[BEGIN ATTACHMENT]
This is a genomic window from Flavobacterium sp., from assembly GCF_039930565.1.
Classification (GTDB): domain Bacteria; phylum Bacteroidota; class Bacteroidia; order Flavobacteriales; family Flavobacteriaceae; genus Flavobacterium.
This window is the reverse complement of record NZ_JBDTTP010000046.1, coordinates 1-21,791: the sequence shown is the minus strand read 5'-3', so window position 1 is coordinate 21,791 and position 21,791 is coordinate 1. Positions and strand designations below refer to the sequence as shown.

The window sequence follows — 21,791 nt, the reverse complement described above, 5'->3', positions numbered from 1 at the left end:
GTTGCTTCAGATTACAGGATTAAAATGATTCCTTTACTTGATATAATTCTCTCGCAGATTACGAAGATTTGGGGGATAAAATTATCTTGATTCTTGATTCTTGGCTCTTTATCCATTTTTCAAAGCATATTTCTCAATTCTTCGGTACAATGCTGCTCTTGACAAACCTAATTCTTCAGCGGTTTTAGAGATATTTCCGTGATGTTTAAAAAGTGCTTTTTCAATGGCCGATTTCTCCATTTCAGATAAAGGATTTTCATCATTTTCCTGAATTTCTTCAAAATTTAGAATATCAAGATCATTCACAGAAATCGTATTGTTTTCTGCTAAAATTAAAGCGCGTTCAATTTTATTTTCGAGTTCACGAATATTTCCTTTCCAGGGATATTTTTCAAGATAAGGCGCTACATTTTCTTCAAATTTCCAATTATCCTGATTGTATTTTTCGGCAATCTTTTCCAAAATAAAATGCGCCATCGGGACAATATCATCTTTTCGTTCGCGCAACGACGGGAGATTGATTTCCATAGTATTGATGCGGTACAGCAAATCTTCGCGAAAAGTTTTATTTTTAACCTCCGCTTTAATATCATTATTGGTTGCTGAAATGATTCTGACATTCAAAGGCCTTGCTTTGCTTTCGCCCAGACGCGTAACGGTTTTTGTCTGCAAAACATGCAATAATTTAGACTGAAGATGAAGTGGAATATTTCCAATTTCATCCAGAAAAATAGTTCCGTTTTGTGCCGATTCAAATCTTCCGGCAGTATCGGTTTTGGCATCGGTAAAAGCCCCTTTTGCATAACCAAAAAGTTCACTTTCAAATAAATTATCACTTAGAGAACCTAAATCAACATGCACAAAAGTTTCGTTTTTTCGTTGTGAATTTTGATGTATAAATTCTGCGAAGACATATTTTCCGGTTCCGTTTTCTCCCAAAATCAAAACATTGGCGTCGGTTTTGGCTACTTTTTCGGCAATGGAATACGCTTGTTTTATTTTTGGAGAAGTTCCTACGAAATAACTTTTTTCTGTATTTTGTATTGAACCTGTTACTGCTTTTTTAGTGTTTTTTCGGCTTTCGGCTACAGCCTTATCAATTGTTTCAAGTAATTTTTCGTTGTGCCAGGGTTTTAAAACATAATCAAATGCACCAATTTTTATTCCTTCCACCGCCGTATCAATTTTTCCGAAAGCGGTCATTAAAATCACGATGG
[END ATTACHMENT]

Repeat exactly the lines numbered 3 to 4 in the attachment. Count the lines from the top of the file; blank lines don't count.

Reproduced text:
This window is the reverse complement of record NZ_JBDTTP010000046.1, coordinates 1-21,791: the sequence shown is the minus strand read 5'-3', so window position 1 is coordinate 21,791 and position 21,791 is coordinate 1. Positions and strand designations below refer to the sequence as shown.

The window sequence follows — 21,791 nt, the reverse complement described above, 5'->3', positions numbered from 1 at the left end: